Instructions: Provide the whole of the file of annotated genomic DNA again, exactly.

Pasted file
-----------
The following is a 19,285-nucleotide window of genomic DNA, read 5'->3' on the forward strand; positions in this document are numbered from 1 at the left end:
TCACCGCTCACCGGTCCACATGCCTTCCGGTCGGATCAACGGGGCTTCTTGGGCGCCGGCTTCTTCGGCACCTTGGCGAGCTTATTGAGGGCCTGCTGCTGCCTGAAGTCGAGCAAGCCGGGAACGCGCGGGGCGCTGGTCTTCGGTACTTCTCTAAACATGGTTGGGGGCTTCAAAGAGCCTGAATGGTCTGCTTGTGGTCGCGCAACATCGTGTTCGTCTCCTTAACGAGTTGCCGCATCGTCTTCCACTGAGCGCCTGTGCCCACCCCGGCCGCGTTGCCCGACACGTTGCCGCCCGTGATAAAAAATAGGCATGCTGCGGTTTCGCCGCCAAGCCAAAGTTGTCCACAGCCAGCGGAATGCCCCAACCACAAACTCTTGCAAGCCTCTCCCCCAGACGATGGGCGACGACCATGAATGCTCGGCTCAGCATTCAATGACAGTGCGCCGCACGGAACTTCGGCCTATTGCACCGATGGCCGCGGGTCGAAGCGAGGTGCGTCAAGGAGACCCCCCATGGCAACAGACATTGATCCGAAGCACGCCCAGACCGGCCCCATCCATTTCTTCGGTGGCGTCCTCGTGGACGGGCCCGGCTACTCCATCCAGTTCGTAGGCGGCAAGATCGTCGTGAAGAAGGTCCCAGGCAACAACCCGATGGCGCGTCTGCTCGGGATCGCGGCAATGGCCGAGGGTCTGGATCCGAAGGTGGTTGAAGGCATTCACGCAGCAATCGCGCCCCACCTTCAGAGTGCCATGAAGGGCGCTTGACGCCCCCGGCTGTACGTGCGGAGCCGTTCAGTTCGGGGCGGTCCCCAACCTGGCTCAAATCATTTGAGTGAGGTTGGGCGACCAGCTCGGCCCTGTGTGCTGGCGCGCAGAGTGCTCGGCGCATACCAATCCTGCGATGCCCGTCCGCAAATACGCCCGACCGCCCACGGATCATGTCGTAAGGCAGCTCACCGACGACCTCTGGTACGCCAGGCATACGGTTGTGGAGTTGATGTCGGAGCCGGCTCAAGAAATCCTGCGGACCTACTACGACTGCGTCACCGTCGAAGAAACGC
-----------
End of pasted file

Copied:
The following is a 19,285-nucleotide window of genomic DNA, read 5'->3' on the forward strand; positions in this document are numbered from 1 at the left end:
TCACCGCTCACCGGTCCACATGCCTTCCGGTCGGATCAACGGGGCTTCTTGGGCGCCGGCTTCTTCGGCACCTTGGCGAGCTTATTGAGGGCCTGCTGCTGCCTGAAGTCGAGCAAGCCGGGAACGCGCGGGGCGCTGGTCTTCGGTACTTCTCTAAACATGGTTGGGGGCTTCAAAGAGCCTGAATGGTCTGCTTGTGGTCGCGCAACATCGTGTTCGTCTCCTTAACGAGTTGCCGCATCGTCTTCCACTGAGCGCCTGTGCCCACCCCGGCCGCGTTGCCCGACACGTTGCCGCCCGTGATAAAAAATAGGCATGCTGCGGTTTCGCCGCCAAGCCAAAGTTGTCCACAGCCAGCGGAATGCCCCAACCACAAACTCTTGCAAGCCTCTCCCCCAGACGATGGGCGACGACCATGAATGCTCGGCTCAGCATTCAATGACAGTGCGCCGCACGGAACTTCGGCCTATTGCACCGATGGCCGCGGGTCGAAGCGAGGTGCGTCAAGGAGACCCCCCATGGCAACAGACATTGATCCGAAGCACGCCCAGACCGGCCCCATCCATTTCTTCGGTGGCGTCCTCGTGGACGGGCCCGGCTACTCCATCCAGTTCGTAGGCGGCAAGATCGTCGTGAAGAAGGTCCCAGGCAACAACCCGATGGCGCGTCTGCTCGGGATCGCGGCAATGGCCGAGGGTCTGGATCCGAAGGTGGTTGAAGGCATTCACGCAGCAATCGCGCCCCACCTTCAGAGTGCCATGAAGGGCGCTTGACGCCCCCGGCTGTACGTGCGGAGCCGTTCAGTTCGGGGCGGTCCCCAACCTGGCTCAAATCATTTGAGTGAGGTTGGGCGACCAGCTCGGCCCTGTGTGCTGGCGCGCAGAGTGCTCGGCGCATACCAATCCTGCGATGCCCGTCCGCAAATACGCCCGACCGCCCACGGATCATGTCGTAAGGCAGCTCACCGACGACCTCTGGTACGCCAGGCATACGGTTGTGGAGTTGATGTCGGAGCCGGCTCAAGAAATCCTGCGGACCTACTACGACTGCGTCACCGTCGAAGAAACGC